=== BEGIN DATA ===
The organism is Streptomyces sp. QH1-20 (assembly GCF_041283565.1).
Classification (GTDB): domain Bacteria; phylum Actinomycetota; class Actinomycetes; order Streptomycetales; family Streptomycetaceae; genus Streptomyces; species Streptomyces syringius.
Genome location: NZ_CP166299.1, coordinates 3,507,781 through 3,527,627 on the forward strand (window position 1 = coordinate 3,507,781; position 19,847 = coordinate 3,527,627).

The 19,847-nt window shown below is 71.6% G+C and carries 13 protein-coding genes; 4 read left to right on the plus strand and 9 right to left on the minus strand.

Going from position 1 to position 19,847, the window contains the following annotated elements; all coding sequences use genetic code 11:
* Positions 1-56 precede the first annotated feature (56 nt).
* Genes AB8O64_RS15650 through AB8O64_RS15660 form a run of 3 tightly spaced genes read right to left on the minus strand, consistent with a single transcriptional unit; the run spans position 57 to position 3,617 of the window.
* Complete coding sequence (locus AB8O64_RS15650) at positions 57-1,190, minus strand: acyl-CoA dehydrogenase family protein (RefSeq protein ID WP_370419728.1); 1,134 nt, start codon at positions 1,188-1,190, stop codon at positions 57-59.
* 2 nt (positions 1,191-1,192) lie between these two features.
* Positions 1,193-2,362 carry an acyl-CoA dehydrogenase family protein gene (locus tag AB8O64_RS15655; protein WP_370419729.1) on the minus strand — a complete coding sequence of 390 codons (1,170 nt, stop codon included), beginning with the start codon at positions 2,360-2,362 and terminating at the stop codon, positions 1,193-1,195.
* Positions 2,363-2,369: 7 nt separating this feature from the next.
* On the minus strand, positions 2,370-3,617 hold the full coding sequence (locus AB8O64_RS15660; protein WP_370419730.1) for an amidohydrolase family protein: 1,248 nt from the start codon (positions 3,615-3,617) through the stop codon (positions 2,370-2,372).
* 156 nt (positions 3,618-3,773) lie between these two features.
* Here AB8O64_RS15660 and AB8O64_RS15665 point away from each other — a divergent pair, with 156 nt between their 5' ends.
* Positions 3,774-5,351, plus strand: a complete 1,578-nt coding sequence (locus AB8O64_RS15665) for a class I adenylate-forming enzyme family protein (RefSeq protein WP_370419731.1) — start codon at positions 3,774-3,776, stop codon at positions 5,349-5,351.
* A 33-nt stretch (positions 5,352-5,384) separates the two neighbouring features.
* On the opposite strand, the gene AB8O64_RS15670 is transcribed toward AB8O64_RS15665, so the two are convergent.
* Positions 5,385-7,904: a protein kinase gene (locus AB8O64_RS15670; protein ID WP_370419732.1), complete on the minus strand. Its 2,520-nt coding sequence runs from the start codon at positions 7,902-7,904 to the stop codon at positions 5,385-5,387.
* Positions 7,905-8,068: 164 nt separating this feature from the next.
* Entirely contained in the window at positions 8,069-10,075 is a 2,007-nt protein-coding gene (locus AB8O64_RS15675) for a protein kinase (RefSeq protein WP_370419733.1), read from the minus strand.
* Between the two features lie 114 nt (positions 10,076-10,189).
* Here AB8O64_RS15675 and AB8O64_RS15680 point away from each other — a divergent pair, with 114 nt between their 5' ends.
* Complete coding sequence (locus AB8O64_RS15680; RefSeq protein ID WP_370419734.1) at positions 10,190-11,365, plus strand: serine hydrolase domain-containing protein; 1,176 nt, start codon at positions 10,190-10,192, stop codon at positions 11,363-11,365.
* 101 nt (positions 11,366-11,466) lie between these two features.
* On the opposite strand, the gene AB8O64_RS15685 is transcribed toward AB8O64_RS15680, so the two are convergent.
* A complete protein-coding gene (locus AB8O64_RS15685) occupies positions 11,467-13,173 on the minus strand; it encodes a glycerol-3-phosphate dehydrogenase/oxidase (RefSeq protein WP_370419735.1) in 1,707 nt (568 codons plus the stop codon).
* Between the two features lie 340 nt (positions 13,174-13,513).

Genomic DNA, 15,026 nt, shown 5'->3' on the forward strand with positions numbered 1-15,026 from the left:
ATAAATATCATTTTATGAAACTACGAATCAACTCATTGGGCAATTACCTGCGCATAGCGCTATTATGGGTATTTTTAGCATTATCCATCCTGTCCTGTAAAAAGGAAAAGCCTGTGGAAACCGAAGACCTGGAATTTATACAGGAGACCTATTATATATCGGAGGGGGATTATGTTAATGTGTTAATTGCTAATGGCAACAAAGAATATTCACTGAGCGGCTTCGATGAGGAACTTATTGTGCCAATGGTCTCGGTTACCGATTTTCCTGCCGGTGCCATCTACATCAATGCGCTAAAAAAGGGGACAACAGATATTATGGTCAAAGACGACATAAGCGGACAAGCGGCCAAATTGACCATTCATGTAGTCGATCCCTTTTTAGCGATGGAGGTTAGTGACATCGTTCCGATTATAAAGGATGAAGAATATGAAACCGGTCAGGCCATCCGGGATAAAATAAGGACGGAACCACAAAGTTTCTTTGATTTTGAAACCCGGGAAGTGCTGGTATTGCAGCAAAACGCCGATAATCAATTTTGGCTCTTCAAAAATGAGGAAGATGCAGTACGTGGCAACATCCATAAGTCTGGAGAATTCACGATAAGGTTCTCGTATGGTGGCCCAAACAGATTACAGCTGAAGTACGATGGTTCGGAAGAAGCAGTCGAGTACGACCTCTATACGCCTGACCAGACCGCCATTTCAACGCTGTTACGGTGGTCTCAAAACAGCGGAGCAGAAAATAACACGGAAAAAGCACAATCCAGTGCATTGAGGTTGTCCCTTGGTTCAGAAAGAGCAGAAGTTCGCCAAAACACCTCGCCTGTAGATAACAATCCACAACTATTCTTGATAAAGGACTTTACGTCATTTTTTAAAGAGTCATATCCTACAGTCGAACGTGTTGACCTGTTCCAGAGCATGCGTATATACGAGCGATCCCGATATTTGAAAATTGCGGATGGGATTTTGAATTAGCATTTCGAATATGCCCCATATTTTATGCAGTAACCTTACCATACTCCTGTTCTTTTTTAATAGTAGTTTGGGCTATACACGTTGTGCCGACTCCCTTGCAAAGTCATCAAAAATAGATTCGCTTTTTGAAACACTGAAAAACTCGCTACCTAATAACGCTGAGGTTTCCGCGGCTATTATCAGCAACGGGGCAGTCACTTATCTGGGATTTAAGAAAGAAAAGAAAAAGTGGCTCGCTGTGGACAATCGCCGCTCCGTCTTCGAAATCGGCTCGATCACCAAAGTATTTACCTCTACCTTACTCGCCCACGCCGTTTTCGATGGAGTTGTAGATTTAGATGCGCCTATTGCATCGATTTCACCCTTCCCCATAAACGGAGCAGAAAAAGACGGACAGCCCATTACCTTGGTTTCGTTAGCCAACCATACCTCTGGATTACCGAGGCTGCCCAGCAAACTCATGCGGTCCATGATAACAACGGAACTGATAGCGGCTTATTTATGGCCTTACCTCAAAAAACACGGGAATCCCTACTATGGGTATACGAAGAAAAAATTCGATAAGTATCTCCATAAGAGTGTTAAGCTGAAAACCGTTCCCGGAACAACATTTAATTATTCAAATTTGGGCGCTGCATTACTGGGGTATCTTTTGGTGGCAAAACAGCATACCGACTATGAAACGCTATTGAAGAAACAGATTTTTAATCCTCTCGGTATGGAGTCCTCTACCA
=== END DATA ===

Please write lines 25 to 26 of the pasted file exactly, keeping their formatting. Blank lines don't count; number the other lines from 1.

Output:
* On the opposite strand, the gene AB8O64_RS15685 is transcribed toward AB8O64_RS15680, so the two are convergent.
* A complete protein-coding gene (locus AB8O64_RS15685) occupies positions 11,467-13,173 on the minus strand; it encodes a glycerol-3-phosphate dehydrogenase/oxidase (RefSeq protein WP_370419735.1) in 1,707 nt (568 codons plus the stop codon).